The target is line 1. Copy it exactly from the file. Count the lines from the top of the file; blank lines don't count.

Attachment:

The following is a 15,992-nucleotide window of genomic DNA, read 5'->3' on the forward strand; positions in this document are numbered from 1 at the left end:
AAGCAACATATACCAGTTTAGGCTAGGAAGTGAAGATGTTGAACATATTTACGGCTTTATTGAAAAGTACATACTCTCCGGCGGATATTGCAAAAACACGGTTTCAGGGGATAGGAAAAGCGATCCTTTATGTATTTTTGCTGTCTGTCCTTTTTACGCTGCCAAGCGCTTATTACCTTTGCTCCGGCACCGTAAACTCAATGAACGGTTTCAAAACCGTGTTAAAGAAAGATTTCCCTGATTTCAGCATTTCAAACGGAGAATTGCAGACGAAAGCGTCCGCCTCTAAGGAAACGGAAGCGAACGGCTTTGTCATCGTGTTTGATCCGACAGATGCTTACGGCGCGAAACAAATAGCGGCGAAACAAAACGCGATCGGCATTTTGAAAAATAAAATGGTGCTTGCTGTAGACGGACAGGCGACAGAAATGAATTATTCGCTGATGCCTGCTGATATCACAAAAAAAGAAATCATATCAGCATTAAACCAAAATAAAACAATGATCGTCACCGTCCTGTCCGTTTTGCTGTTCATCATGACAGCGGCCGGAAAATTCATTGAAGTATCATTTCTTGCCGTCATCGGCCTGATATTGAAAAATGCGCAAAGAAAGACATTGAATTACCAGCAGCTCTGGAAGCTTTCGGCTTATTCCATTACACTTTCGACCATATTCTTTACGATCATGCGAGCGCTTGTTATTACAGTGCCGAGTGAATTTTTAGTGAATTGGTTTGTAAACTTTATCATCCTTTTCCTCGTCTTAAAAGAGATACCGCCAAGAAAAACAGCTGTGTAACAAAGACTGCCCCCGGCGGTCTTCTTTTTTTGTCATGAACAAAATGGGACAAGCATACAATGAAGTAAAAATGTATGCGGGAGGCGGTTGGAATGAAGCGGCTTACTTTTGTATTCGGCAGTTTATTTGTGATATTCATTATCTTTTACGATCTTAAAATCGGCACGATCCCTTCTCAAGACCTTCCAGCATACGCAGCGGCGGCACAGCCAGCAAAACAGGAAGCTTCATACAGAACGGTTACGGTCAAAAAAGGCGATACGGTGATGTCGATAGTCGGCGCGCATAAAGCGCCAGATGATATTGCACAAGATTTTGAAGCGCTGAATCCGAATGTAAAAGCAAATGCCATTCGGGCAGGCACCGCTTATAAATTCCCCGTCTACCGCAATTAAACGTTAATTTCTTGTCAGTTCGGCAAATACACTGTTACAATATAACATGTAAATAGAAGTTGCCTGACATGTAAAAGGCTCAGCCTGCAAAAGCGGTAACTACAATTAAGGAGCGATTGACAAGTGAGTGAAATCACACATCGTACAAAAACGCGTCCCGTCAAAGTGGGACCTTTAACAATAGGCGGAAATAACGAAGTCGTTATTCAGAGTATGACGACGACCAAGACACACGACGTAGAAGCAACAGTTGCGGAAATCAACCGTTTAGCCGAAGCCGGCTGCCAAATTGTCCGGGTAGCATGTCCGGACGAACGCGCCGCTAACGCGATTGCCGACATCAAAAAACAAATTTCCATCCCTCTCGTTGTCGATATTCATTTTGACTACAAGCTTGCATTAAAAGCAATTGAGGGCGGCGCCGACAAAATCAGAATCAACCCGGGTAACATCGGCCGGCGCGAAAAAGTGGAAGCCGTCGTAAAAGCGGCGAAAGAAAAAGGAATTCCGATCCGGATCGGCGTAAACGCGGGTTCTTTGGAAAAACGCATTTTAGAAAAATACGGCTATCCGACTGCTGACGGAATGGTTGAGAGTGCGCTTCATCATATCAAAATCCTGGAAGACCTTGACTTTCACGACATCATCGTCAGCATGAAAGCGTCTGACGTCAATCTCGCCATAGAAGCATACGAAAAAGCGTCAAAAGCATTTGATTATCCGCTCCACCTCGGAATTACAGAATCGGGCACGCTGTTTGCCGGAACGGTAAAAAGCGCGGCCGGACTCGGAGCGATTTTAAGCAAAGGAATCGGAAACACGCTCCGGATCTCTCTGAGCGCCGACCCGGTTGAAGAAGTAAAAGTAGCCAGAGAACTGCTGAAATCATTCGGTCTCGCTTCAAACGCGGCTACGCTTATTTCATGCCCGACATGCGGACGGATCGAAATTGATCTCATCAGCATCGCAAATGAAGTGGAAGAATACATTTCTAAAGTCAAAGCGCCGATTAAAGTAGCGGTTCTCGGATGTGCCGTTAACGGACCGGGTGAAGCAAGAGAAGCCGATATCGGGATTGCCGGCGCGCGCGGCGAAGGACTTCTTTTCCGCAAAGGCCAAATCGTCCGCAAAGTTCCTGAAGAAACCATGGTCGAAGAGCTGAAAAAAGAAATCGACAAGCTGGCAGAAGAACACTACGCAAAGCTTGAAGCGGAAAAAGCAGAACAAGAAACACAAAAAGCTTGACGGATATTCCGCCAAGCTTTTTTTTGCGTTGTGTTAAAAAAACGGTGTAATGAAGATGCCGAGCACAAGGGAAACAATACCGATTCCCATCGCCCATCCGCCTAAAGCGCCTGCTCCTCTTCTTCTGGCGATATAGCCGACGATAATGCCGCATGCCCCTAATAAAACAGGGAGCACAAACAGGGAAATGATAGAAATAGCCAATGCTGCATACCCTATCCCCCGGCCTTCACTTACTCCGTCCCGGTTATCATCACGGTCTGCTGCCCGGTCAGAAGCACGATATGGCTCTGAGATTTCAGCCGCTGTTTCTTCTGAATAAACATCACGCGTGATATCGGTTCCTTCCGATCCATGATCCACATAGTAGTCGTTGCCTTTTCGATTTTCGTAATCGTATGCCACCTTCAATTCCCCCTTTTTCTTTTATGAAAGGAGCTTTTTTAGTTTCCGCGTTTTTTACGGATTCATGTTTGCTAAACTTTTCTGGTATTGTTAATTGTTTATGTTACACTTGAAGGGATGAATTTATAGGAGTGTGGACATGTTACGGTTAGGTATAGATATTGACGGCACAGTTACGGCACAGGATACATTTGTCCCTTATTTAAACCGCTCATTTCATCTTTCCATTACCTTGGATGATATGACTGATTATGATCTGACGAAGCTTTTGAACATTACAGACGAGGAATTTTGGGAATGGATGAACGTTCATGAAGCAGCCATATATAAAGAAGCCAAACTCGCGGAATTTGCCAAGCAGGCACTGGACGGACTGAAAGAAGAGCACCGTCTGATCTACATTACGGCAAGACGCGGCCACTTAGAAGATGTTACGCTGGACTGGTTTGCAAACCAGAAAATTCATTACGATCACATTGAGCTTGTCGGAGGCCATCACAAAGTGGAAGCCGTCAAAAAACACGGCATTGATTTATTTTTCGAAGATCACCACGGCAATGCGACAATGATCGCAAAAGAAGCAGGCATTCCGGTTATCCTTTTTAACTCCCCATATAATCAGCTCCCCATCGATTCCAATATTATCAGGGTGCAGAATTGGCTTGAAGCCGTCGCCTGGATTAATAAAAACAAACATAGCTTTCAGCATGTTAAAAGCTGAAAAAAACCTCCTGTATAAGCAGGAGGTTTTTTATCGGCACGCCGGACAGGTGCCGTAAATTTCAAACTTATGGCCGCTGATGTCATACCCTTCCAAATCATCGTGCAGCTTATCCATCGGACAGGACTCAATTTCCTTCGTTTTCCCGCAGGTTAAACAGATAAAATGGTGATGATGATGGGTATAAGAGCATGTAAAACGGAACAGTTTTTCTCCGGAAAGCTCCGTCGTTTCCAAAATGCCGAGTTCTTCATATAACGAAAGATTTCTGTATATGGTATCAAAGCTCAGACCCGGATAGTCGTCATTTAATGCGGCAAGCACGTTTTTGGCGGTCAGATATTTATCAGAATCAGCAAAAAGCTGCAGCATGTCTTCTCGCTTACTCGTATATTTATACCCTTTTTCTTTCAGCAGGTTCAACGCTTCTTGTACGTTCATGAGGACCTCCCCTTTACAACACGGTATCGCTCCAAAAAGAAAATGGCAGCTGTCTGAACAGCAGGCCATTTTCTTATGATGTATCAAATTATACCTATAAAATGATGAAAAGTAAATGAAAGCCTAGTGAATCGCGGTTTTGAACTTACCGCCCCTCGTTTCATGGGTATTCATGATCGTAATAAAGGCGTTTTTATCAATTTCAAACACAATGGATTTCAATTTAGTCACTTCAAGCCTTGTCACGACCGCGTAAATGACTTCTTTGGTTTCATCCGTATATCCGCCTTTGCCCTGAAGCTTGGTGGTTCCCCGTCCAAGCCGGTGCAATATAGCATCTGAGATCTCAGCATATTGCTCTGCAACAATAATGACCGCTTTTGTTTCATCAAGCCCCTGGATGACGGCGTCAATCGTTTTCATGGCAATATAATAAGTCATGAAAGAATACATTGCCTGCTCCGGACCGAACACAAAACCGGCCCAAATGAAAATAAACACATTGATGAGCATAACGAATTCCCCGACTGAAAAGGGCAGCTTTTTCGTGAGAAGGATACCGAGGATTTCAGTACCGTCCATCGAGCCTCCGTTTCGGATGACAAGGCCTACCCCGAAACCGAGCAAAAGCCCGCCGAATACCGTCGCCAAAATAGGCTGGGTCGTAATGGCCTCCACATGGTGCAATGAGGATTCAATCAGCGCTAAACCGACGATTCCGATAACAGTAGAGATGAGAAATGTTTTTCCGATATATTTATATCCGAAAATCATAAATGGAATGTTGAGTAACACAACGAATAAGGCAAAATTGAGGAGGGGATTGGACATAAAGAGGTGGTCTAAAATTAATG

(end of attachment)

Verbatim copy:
The following is a 15,992-nucleotide window of genomic DNA, read 5'->3' on the forward strand; positions in this document are numbered from 1 at the left end: